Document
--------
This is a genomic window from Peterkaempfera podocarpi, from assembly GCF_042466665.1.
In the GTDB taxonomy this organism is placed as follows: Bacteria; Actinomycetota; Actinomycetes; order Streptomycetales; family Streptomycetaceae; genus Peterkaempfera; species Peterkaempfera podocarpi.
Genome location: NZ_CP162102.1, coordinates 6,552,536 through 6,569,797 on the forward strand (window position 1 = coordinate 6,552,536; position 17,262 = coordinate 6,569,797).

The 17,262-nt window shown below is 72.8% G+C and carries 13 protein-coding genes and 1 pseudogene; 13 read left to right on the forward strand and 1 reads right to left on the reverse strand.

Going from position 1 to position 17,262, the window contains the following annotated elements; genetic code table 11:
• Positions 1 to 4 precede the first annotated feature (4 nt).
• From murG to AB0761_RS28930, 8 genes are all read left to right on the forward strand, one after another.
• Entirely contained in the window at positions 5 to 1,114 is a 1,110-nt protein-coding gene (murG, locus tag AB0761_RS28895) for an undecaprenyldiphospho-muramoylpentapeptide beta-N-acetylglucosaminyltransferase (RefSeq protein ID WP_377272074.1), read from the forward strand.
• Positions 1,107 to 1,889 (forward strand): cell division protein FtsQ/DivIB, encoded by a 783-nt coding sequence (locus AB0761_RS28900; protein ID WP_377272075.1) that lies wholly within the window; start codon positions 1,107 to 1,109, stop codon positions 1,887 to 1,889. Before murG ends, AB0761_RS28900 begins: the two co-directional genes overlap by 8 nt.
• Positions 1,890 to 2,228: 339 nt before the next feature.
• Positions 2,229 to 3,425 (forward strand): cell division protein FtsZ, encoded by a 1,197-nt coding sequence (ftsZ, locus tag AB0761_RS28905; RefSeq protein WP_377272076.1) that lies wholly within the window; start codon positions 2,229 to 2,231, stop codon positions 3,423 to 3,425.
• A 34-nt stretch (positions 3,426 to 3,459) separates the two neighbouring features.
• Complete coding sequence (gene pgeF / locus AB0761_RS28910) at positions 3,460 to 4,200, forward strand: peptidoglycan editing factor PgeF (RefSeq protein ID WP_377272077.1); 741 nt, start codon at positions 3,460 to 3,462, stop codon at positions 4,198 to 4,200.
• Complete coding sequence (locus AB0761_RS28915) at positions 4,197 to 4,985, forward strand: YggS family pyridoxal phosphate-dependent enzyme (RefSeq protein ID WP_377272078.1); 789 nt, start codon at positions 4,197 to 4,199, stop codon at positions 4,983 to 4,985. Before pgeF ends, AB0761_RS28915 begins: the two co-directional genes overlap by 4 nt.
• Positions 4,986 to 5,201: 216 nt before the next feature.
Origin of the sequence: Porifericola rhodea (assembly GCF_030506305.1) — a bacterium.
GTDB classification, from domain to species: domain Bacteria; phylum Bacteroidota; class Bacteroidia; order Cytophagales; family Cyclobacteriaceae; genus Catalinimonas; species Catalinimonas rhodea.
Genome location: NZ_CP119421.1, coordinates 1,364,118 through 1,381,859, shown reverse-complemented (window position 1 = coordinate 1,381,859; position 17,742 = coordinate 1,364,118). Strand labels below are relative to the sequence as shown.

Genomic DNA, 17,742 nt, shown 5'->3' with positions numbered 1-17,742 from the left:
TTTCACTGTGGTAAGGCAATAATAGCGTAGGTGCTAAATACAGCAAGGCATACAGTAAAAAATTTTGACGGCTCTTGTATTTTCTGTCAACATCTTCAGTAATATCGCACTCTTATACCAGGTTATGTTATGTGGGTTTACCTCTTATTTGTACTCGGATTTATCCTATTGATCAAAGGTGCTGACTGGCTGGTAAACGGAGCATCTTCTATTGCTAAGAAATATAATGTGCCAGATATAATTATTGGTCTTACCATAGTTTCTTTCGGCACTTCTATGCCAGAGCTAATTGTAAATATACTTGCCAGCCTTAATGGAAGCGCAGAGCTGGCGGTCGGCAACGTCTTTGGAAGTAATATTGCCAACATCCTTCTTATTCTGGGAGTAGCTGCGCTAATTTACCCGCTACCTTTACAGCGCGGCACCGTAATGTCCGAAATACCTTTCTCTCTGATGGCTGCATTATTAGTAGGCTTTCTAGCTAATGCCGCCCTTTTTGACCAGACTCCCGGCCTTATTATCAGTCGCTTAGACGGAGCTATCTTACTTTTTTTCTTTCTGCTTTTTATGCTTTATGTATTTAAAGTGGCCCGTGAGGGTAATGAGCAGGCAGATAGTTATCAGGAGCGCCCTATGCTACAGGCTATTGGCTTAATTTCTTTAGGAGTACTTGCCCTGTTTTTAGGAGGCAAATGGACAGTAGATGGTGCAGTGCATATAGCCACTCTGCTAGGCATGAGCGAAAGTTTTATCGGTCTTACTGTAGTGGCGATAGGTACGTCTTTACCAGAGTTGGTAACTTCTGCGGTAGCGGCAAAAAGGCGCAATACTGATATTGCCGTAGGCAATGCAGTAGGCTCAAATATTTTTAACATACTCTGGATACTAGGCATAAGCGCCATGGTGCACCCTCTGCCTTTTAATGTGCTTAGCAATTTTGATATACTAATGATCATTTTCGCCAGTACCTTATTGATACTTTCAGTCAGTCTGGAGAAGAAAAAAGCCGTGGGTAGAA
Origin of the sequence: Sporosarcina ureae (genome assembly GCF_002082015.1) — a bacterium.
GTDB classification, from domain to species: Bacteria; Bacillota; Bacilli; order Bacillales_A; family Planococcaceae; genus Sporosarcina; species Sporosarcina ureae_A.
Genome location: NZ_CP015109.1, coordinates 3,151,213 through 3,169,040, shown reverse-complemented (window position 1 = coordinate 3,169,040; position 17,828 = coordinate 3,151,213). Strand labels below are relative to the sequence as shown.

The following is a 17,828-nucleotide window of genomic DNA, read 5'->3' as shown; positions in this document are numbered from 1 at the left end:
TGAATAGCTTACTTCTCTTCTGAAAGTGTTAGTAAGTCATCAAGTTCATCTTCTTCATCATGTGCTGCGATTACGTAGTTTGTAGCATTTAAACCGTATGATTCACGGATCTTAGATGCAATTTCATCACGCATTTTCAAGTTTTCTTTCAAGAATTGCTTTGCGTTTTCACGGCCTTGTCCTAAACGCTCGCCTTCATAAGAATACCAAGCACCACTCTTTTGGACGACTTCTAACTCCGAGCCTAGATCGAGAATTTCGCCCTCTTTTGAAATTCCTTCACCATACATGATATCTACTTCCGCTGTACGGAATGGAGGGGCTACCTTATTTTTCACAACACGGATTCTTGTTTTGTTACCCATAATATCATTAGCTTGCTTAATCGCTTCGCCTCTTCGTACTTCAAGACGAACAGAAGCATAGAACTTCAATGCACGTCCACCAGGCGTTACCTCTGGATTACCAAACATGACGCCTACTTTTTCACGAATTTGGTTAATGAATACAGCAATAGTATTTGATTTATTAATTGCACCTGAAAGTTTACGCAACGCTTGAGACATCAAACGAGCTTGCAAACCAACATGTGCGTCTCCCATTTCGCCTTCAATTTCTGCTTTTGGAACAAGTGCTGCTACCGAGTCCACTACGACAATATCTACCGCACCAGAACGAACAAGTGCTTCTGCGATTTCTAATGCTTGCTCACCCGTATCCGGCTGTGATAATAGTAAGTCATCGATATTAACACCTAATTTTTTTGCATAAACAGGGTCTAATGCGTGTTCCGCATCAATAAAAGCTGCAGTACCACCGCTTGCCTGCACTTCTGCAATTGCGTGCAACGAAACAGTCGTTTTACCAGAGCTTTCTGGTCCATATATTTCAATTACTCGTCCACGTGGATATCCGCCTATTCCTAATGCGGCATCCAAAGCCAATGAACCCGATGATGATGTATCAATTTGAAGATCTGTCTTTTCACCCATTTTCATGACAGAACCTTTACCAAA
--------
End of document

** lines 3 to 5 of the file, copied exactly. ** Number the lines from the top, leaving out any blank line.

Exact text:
Genome location: NZ_CP162102.1, coordinates 6,552,536 through 6,569,797 on the forward strand (window position 1 = coordinate 6,552,536; position 17,262 = coordinate 6,569,797).

The 17,262-nt window shown below is 72.8% G+C and carries 13 protein-coding genes and 1 pseudogene; 13 read left to right on the forward strand and 1 reads right to left on the reverse strand.

Going from position 1 to position 17,262, the window contains the following annotated elements; genetic code table 11: